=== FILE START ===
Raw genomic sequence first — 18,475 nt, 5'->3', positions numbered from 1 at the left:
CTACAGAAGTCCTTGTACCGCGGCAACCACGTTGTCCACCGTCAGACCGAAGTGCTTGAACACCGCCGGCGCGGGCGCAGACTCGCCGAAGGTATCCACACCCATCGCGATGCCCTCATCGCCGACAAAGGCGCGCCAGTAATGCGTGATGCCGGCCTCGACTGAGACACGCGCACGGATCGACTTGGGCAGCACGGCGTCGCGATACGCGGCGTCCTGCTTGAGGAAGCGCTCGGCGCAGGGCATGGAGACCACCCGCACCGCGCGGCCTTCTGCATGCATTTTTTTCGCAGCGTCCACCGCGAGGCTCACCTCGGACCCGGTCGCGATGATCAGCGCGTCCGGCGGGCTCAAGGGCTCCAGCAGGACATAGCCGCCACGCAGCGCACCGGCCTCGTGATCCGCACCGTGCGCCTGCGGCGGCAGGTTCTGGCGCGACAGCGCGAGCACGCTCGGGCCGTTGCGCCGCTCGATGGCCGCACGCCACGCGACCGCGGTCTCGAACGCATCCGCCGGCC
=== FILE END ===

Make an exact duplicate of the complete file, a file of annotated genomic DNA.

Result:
Raw genomic sequence first — 18,475 nt, 5'->3', positions numbered from 1 at the left:
CTACAGAAGTCCTTGTACCGCGGCAACCACGTTGTCCACCGTCAGACCGAAGTGCTTGAACACCGCCGGCGCGGGCGCAGACTCGCCGAAGGTATCCACACCCATCGCGATGCCCTCATCGCCGACAAAGGCGCGCCAGTAATGCGTGATGCCGGCCTCGACTGAGACACGCGCACGGATCGACTTGGGCAGCACGGCGTCGCGATACGCGGCGTCCTGCTTGAGGAAGCGCTCGGCGCAGGGCATGGAGACCACCCGCACCGCGCGGCCTTCTGCATGCATTTTTTTCGCAGCGTCCACCGCGAGGCTCACCTCGGACCCGGTCGCGATGATCAGCGCGTCCGGCGGGCTCAAGGGCTCCAGCAGGACATAGCCGCCACGCAGCGCACCGGCCTCGTGATCCGCACCGTGCGCCTGCGGCGGCAGGTTCTGGCGCGACAGCGCGAGCACGCTCGGGCCGTTGCGCCGCTCGATGGCCGCACGCCACGCGACCGCGGTCTCGAACGCATCCGCCGGCC